The ever-changing path

The Saas Valley mountains offer a rare opportunity to get close to glaciers. A guided mountain tour on the Fee Glacier is the perfect way to get even closer.

Snow crunches under our snowshoes. From a distance, we are but specks on the huge field of white that is the Fee Glacier. Precipitous walls of ice tower overhead, shimmering like giant sapphires.

The glaciers have been a big part of life in the Saas Valley for centuries. Back in the 1930s, schoolchildren would hack off chunks of our ice giants to take back to the village in wicker baskets and sell to the local hotels to keep things cool. Eventually, though, electricity and refrigerators made this practice redundant. Every summer, shepherds redirected the glacial meltwater to their pastures. Such artificial flooding kept the meadows green and the soil fertile, thanks to the nutrient-rich sediments the meltwater transports.

Unending fascination
For the glaciers, winter is a time of rest and recovery. The meltwater that flows down from the valley via the Vispa and Rhone rivers to the Mediterranean stops flowing. Meanwhile, the snow builds up, metres deep under our snowshoes. And just as energy bars keep us going on a tour of the glacier, snow re-energizes and replenishes the glacier. Locals and guests alike remain unwaveringly fascinated with the ice world, year-round. Luckily for many, the ski slopes on the Fee Glacier remain open almost all year. As a result, Saas-Fee is one of the most important summer training bases in the world for winter sports professionals.

A victim of climate change
Our glacier tour takes us to the quieter parts of the glacier, away from the pistes and the usual hustle and bustle of aprés ski which is already well underway in the village below. The only sounds we can hear are our footsteps and the rhythm of our own breathing. It’s an oasis of calm at the foot of the Mischabel chain. But despite the silence, the Längfluh mountain restaurant is in sight. There, we’ll enjoy a generous Walliserteller (a selection of Valais specialities) and a refreshing glass of white wine.

They’re a way of life, a vital resource, and so much more. Beyond being the much-loved subject of many a tourist’s photo, these ice giants are an indicator that our planet is warming, and fast. In the 1860s the Fee Glacier reached down into the valley, where the Felskinn cable car station sits today. Since then, the ice sheet has been disappearing. The worldwide retreat of glaciers has been accelerating in recent years. In fact, ETH Zurich‘s measurements show that during just a few weeks of the hot summers of 2017 and 2018, Swiss glaciers lost as much as two to three percent of their remaining mass.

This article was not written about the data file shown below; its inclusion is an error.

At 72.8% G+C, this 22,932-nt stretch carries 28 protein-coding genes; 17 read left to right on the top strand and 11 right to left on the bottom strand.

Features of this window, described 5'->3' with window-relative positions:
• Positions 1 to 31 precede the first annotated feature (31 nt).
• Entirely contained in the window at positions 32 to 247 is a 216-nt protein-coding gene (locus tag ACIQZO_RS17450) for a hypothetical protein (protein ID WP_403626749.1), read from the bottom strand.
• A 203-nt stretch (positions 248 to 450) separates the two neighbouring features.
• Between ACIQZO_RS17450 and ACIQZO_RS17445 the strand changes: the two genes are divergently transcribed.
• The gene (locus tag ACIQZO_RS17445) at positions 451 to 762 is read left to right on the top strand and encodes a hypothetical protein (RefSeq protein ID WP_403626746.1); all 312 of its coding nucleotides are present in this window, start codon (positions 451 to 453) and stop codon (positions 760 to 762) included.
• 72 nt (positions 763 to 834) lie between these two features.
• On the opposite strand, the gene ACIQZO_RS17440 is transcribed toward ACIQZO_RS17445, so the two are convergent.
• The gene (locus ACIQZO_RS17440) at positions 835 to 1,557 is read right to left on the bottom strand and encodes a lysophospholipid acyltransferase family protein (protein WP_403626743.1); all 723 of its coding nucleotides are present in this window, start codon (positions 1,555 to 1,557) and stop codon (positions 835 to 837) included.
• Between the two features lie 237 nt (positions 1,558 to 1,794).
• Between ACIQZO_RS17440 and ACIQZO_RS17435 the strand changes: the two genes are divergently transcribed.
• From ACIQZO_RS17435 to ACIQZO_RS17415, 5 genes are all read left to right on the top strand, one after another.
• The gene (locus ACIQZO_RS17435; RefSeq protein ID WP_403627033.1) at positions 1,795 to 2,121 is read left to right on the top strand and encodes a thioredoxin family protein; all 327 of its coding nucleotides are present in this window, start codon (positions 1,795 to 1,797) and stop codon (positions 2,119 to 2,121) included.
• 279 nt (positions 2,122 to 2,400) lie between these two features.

After a short rest, we resume our trek. A thunderous roar in the distance pierces the silence. An avalanche has been triggered by the fierce midday sun. The tumbling snow plunges down the cliffs of the Täschhorn, coming to a halt on the upper slopes of the glacier. That will nourish the glacier during the draining summer months.

A formative experience
The ice on the Fee Glacier is still up to 80 metres thick. It’s one of those places you can truly feel the power of nature. Mountain guides offer guided tours over the ice year-round. The starting point for these glacier explorations is at the Längfluh mountain station. And thanks to the new gondola, it only takes about 20 minutes to reach the 2,800-metre-high station from the village. Just a few metres after setting off from that point, you leave the prepared ski slopes behind. The tour leads between glistening columns of ice and over crevasses which must be carefully navigated. Many of these crevasses are more than 20 metres deep, and often, you need a trained eye to even know they’re there. This route is far too dangerous to attempt without a mountain guide.

The entire group is roped together via harnesses, with the guide in the lead. Like a colourful pearl necklace, we navigate the crevasses as one. Later, at home, we spot ourselves in the images captured by Längfluh webcam. Thanks to the experience of today’s mountain guides, this trip over the Fee Glacier is accessible even for those without any prior experience. Nevertheless, the tour, which lasts approximately two hours, does require a good level of physical fitness.

The glacier is constantly moving. It flows slowly but steadily downwards towards the valley. The friction that results from the ice’s movement over the rocky mountainside distorts these powerful rivers of ice, birthing deep crevasses and giant ice towers. Rarely does one feel as small as when travelling through this bizarre ice world. One thing is for sure, a journey over the Fee Glacier is an experience you’ll never forget.

Photos: Puzzle Media